Right to Manage
As a leaseholder living on a managed development, you’re legally entitled (under the Commonhold and Leasehold Reform Act 2002, to be exact) to set up a Right to Manage (RTM) Company to take over the daily running and maintenance. This generally happens only when you have serious issues that you’re unable to resolve with your existing property management company – and bear in mind that some problems may not be down to your agent, but the terms of your lease.
What is Right to Manage?
The Right to Manage is your right as leaseholder (who qualifies under a set of guidelines) to set up a Right to Manage Company in order to take over the management of your development. You can then opt to arrange for another managing agent to take over the daily running and maintenance of your development. Firstly, you would exercise your right to change management company by serving a formal notice on your existing landlord. After a set of obligatory legal procedures are completed (usually no more than about 6 months), the management of the development transfers to the Right to Manage company (the RTM company). Once this happens, you are free to appoint another management company. The cost of doing this need not be expensive.
Do you qualify?
Firstly, the Right to Manage is available to leasehold owners of apartments only.
You will also need to make sure that:
- your development is self-contained
- your development must include at least two apartments
- at least two thirds of the apartments must be occupied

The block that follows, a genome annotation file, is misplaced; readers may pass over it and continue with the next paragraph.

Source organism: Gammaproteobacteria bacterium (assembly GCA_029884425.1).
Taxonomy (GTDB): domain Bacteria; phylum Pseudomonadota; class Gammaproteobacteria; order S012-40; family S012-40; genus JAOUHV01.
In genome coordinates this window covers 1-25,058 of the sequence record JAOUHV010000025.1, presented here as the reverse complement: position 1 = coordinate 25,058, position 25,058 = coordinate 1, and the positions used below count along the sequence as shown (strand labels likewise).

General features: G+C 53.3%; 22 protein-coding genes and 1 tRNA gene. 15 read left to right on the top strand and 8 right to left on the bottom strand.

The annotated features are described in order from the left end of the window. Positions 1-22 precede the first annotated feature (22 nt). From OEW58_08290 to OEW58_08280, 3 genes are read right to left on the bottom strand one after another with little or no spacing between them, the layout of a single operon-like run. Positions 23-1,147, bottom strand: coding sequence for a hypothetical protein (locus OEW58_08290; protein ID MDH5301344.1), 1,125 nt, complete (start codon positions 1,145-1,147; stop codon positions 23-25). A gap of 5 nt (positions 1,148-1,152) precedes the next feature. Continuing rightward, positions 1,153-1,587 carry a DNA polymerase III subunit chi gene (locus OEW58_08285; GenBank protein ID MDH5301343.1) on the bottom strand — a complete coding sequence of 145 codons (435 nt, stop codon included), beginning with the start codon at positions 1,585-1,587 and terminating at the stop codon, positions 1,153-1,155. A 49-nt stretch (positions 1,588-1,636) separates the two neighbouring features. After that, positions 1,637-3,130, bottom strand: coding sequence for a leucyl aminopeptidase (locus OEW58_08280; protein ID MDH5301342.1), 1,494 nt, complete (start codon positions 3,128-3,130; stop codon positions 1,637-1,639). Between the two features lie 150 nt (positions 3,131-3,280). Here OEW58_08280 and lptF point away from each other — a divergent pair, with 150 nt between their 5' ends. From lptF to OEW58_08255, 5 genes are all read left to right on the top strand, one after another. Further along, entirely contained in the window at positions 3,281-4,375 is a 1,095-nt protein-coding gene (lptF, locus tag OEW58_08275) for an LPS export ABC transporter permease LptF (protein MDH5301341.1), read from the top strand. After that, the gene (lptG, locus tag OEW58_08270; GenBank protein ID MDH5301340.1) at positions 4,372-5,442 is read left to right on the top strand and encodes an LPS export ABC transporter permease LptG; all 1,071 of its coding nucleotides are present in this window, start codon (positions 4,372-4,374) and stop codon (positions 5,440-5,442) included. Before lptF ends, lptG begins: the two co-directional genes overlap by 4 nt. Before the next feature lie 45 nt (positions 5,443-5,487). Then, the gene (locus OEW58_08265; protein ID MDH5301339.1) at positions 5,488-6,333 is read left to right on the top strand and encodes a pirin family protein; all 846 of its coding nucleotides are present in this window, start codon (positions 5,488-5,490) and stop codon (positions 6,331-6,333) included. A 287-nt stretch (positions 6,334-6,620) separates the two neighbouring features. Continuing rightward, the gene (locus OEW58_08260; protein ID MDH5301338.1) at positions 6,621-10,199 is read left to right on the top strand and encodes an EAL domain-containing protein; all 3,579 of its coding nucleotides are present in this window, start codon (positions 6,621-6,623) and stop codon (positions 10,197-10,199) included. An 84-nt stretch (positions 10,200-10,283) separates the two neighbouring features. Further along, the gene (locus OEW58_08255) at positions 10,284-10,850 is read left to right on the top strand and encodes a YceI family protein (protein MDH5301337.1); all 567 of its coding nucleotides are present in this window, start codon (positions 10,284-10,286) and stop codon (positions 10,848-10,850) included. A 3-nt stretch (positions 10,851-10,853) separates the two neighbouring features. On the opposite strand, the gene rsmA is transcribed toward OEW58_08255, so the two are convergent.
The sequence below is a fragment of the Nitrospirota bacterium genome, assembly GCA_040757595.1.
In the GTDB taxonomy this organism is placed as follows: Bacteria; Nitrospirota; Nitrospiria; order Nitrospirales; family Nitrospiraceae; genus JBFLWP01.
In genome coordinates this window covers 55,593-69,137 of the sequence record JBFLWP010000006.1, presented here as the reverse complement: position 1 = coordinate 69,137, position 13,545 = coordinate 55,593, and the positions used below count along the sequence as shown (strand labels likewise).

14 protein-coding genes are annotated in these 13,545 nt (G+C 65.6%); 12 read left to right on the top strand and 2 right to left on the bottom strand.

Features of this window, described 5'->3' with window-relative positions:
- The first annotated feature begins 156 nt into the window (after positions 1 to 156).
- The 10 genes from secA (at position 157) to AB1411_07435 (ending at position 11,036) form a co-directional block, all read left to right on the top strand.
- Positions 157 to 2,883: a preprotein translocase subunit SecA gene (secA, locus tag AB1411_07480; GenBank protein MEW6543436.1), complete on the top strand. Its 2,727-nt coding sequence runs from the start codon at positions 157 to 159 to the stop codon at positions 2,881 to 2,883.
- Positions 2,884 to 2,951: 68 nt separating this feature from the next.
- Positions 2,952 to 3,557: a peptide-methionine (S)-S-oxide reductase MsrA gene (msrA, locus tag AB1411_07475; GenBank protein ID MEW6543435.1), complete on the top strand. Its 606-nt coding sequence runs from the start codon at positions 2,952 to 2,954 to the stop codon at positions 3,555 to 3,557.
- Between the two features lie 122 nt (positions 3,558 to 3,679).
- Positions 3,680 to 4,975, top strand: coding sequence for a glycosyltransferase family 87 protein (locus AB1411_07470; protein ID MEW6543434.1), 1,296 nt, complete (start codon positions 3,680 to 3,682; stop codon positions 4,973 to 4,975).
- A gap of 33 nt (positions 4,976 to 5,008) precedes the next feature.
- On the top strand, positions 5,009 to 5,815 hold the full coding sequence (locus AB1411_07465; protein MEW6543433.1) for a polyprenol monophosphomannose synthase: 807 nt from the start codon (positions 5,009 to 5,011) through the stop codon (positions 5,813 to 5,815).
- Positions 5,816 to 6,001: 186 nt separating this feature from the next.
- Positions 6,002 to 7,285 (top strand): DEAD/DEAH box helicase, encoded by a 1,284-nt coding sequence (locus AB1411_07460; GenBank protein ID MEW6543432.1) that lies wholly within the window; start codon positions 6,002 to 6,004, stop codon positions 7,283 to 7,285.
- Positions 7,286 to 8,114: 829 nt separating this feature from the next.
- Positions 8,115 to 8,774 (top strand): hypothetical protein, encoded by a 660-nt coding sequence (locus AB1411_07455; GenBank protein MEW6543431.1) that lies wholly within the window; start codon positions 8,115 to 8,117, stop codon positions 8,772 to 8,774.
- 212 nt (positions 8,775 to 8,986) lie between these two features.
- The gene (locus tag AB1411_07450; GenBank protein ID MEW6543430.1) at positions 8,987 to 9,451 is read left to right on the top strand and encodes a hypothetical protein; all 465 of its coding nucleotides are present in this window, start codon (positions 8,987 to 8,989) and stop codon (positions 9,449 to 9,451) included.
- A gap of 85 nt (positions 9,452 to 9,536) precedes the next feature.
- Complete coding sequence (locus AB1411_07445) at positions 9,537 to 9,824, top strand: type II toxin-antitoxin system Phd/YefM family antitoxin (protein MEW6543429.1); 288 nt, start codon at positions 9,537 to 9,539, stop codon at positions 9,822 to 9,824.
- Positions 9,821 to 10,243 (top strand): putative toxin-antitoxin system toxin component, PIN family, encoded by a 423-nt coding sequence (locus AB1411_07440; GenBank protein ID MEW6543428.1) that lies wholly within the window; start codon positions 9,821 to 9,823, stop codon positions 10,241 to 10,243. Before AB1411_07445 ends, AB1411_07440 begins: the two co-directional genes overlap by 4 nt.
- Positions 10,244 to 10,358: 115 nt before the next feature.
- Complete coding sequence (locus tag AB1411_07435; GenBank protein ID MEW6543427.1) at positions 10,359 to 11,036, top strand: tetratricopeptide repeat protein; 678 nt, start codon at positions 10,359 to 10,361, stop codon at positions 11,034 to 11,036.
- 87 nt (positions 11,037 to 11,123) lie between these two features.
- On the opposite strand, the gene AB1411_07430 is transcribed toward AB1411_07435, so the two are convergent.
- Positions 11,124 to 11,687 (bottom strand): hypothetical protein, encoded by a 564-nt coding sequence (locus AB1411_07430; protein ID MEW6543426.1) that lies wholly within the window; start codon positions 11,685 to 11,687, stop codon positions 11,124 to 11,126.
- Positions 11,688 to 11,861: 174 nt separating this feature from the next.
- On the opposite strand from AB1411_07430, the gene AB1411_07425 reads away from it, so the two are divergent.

- the non-residential or communal parts of the building must not exceed 25% of the total floor area
- at least 50% of residents must be in favour of the Right to Manage process. But if possible it is always preferable to obtain a good clear majority.
If you have said yes to the above, and you still want to go ahead, then the next step is to set up a Right to Manage Company.
Why set up a Right to Manage Company at all?
Setting up a Right to Manage Company is usually only considered when you have serious issues that can’t be resolved with your existing property management company. Property management problems could include:
- no accounts or substantially late or insufficient accounts
- inappropriate use of contingency funds
- failure to carry out building maintenance
- failure to comply with legal requirements
If you have already set up a Right to Manage company and are still considering who to choose to manage your development, why not consider us?
Please contact Lucy Dorkins at email@example.com or call direct on 01252 356026.